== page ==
Necktie Upcycling Part 1: Piping

I have had quite a bit of interest recently in seeing a tutorial for upcycling neckties for piping and bias tape- so here’s part 1 for piping. A few words of wisdom before you get started.

  1. This is not a project for the OCD. You are most likely looking at 100% silk that has been tied in knots, tugged, yanked, stretched, scrunched, and balled up many times over many years. The fabric will be a bit distorted and the pattern not perfectly predictable. It will also be slippery but exceptionally sturdy, and the texture changes inherent in the weave may resist your rotary cutter. Do not expect perfect strips or perfect piping. It will be pretty no matter what, and most oddities will be hidden in your seam allowance anyway.
  2. For piping, ties that have patterns that are small in scale and repeat are best- only a small bit of the fabric will be visible on the right side of your project, so you want it to be high impact.
  3. Be prepared for your piping to maybe not perfectly match your main fabric unless you are working with solids or monochromatic patterns. Sometimes weird colors are used for men’s clothing. We all have seen this.
  4. You are likely most comfortable with working with 100% cotton piping and bias tape- that’s what you get in the little packages at the fabric store. It’s great and comes in a lot of colors. Silk will behave differently- it’s a little slippery (or sometimes a lot slippery). Silk is much, much stronger than cotton when speaking of tensile strength. That means you are less likely to tear or break your new piping. It may show wear more quickly from abrasions though, and it’s not as washable either. So think carefully about when and how you want to use it.
  5. If fiber content is important to you, ties should always have a label to tell you if it’s silk, cotton, polyester, or some blend. Truthfully, I don’t think content is critical as long as it moves well and isn’t too bulky.

I’m going to skip the basics and definitions here- I’m assuming you know what grain, cross-grain and bias mean, and that you understand that fabric is cut on the bias to ensure good stretch and drape around curves. So now, let’s get started! This will be mostly pictures, with just a little text. And I’ll put a text-only printable at the end if you want to keep it posted in your sewing room.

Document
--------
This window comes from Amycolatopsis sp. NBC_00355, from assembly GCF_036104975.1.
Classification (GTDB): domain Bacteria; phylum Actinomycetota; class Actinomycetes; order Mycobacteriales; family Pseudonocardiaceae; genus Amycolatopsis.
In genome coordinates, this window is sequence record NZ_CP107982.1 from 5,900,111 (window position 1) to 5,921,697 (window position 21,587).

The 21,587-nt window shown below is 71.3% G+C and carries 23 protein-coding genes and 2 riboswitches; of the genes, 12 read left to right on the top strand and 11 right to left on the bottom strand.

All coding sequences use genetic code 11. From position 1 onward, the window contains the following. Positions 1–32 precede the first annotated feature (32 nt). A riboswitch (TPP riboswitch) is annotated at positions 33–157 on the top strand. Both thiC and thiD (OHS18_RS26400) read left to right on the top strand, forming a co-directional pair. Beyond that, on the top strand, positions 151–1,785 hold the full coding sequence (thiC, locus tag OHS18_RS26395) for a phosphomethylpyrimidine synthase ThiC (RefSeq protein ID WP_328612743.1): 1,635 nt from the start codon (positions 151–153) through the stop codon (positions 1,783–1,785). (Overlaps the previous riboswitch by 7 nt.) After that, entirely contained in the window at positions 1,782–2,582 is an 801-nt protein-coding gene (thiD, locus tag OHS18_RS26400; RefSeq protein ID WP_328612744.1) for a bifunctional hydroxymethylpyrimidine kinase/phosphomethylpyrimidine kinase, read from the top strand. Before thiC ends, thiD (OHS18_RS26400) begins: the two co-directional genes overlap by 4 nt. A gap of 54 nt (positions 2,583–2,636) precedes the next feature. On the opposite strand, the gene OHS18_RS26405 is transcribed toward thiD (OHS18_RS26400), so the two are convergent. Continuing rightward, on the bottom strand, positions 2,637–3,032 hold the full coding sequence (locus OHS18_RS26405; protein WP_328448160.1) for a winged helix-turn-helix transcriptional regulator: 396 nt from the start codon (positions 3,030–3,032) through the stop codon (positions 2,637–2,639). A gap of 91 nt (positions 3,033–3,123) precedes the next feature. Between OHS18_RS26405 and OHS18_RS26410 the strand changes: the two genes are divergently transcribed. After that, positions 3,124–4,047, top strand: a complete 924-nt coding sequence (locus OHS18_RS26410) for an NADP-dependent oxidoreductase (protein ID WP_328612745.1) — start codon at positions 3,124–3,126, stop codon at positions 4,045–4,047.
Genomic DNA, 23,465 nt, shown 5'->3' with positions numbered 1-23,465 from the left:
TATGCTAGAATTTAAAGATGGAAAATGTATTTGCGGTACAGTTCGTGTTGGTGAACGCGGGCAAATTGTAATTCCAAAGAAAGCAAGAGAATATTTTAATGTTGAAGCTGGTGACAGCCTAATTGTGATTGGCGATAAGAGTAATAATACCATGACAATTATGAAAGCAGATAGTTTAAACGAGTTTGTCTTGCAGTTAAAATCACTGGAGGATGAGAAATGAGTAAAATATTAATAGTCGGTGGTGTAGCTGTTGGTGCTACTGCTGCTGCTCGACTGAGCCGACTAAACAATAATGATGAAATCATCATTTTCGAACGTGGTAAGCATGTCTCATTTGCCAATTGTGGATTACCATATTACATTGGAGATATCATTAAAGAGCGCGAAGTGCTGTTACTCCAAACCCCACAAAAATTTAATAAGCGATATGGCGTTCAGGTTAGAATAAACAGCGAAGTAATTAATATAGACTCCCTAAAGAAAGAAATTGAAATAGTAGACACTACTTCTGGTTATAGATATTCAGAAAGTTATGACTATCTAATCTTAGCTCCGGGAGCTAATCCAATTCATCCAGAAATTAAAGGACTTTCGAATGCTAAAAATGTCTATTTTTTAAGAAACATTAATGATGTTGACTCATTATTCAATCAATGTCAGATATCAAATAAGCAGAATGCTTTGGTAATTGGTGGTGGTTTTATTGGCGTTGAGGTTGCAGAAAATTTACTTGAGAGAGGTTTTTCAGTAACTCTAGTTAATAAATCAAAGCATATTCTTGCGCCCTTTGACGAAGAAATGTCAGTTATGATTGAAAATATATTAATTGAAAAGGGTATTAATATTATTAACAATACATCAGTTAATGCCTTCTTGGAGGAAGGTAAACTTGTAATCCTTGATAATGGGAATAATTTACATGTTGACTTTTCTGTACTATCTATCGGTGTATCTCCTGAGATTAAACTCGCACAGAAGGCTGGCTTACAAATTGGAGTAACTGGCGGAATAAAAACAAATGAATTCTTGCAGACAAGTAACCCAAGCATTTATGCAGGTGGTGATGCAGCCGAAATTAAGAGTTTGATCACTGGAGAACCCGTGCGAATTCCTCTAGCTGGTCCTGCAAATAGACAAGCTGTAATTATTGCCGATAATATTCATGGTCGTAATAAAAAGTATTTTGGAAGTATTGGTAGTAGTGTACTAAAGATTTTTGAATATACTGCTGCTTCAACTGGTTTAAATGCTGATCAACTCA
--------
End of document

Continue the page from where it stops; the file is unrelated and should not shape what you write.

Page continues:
Pick your tie. As noted above, patterns that are small in scale and repeat are best for piping. I also think- the bolder the better. Why not pack a whole lot of punch into this small detail? I’m going to go with the yellow for the piping and save the mauve for some bias tape.

SONY DSC

Neckties: In the beginning

2. Take your tie apart. There will be a loose basting stitch running up the center back of the tie holding the folded edges together. You should be able to pull that out very easily. Then remove the tie tack and any labels. Pull out the interfacing. I like to save mine even though I haven’t found a good use for it yet. Let me know if you come up with something brilliant. Then carefully rip the seams to separate the lining. Be careful here- you don’t want to damage the tie fabric by leaving holes or small tears.

SONY DSC

Pull those bad boys to pieces.

3. Iron out all the creases. I use my highest heat, apply a good amount of pressure, and go slowly. These creases have been there for a long time and will take some muscle to work out. You can steam out the most stubborn areas, but go easy on the water. By now you have the tie opened up and you can see that it is most likely already pieced together like regular bias tape.

SONY DSC

See? You’re tie is already a giant bias strip

4. Measure the width at the thinnest part of the tie. This will tell you if you can get one strip or two down the longest part of the tie. You’re going to want 1 ½” strips for your piping. Most ties are just over 3” wide when opened up, so you can squeeze in 2 strips long ways, then another 2 shorter strips from the fat end of the tie.

SONY DSC

3 1/4″ across. Perfect!

5. Lay out your tie for cutting. I like to fold it into two long halves, and centering the points. Draw a line down the center. Then mark 1 ½” on either side of the center line. You will get very close to the edge, and may get small scrap pieces when you cut. I like to pin the two halves of the tie together at this point to reduce slipping and help keep things as straight as possible.